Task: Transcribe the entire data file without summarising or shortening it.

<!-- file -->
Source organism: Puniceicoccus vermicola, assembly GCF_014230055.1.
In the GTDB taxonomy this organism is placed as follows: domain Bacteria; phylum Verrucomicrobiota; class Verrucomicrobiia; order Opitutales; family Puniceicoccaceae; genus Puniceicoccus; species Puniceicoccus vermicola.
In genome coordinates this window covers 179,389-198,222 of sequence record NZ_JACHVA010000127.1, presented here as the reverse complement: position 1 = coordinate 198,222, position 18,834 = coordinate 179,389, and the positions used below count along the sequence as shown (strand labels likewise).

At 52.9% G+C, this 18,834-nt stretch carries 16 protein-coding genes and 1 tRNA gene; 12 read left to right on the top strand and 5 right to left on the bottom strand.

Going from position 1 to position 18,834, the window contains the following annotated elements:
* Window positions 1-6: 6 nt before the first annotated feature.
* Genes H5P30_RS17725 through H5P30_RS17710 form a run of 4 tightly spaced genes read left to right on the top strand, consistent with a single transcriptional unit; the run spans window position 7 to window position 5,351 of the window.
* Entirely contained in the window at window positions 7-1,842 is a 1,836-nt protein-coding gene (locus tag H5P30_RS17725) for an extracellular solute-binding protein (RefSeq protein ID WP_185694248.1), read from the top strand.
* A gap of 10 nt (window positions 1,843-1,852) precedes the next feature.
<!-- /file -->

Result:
Source organism: Puniceicoccus vermicola, assembly GCF_014230055.1.
In the GTDB taxonomy this organism is placed as follows: domain Bacteria; phylum Verrucomicrobiota; class Verrucomicrobiia; order Opitutales; family Puniceicoccaceae; genus Puniceicoccus; species Puniceicoccus vermicola.
In genome coordinates this window covers 179,389-198,222 of sequence record NZ_JACHVA010000127.1, presented here as the reverse complement: position 1 = coordinate 198,222, position 18,834 = coordinate 179,389, and the positions used below count along the sequence as shown (strand labels likewise).

At 52.9% G+C, this 18,834-nt stretch carries 16 protein-coding genes and 1 tRNA gene; 12 read left to right on the top strand and 5 right to left on the bottom strand.

Going from position 1 to position 18,834, the window contains the following annotated elements:
* Window positions 1-6: 6 nt before the first annotated feature.
* Genes H5P30_RS17725 through H5P30_RS17710 form a run of 4 tightly spaced genes read left to right on the top strand, consistent with a single transcriptional unit; the run spans window position 7 to window position 5,351 of the window.
* Entirely contained in the window at window positions 7-1,842 is a 1,836-nt protein-coding gene (locus tag H5P30_RS17725) for an extracellular solute-binding protein (RefSeq protein ID WP_185694248.1), read from the top strand.
* A gap of 10 nt (window positions 1,843-1,852) precedes the next feature.